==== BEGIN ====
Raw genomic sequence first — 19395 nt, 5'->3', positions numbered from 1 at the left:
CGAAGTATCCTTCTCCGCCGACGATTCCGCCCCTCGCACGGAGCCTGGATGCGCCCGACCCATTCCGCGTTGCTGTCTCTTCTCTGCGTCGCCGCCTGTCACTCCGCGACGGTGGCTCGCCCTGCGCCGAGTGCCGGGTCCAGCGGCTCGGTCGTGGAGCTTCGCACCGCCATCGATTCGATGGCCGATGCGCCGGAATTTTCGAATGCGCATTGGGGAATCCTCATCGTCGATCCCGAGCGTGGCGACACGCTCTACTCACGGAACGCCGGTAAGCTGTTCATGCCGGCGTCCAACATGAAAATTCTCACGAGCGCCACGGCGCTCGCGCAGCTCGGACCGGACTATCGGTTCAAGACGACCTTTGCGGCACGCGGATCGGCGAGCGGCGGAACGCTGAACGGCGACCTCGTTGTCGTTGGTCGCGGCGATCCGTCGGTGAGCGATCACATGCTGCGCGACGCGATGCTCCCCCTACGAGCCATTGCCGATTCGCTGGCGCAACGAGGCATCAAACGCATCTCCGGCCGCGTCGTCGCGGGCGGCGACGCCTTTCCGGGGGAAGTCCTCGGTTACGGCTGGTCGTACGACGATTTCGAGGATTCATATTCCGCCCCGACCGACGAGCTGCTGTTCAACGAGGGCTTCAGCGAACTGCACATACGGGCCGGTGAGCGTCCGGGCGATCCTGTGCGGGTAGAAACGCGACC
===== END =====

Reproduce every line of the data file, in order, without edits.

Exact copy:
Raw genomic sequence first — 19395 nt, 5'->3', positions numbered from 1 at the left:
CGAAGTATCCTTCTCCGCCGACGATTCCGCCCCTCGCACGGAGCCTGGATGCGCCCGACCCATTCCGCGTTGCTGTCTCTTCTCTGCGTCGCCGCCTGTCACTCCGCGACGGTGGCTCGCCCTGCGCCGAGTGCCGGGTCCAGCGGCTCGGTCGTGGAGCTTCGCACCGCCATCGATTCGATGGCCGATGCGCCGGAATTTTCGAATGCGCATTGGGGAATCCTCATCGTCGATCCCGAGCGTGGCGACACGCTCTACTCACGGAACGCCGGTAAGCTGTTCATGCCGGCGTCCAACATGAAAATTCTCACGAGCGCCACGGCGCTCGCGCAGCTCGGACCGGACTATCGGTTCAAGACGACCTTTGCGGCACGCGGATCGGCGAGCGGCGGAACGCTGAACGGCGACCTCGTTGTCGTTGGTCGCGGCGATCCGTCGGTGAGCGATCACATGCTGCGCGACGCGATGCTCCCCCTACGAGCCATTGCCGATTCGCTGGCGCAACGAGGCATCAAACGCATCTCCGGCCGCGTCGTCGCGGGCGGCGACGCCTTTCCGGGGGAAGTCCTCGGTTACGGCTGGTCGTACGACGATTTCGAGGATTCATATTCCGCCCCGACCGACGAGCTGCTGTTCAACGAGGGCTTCAGCGAACTGCACATACGGGCCGGTGAGCGTCCGGGCGATCCTGTGCGGGTAGAAACGCGACC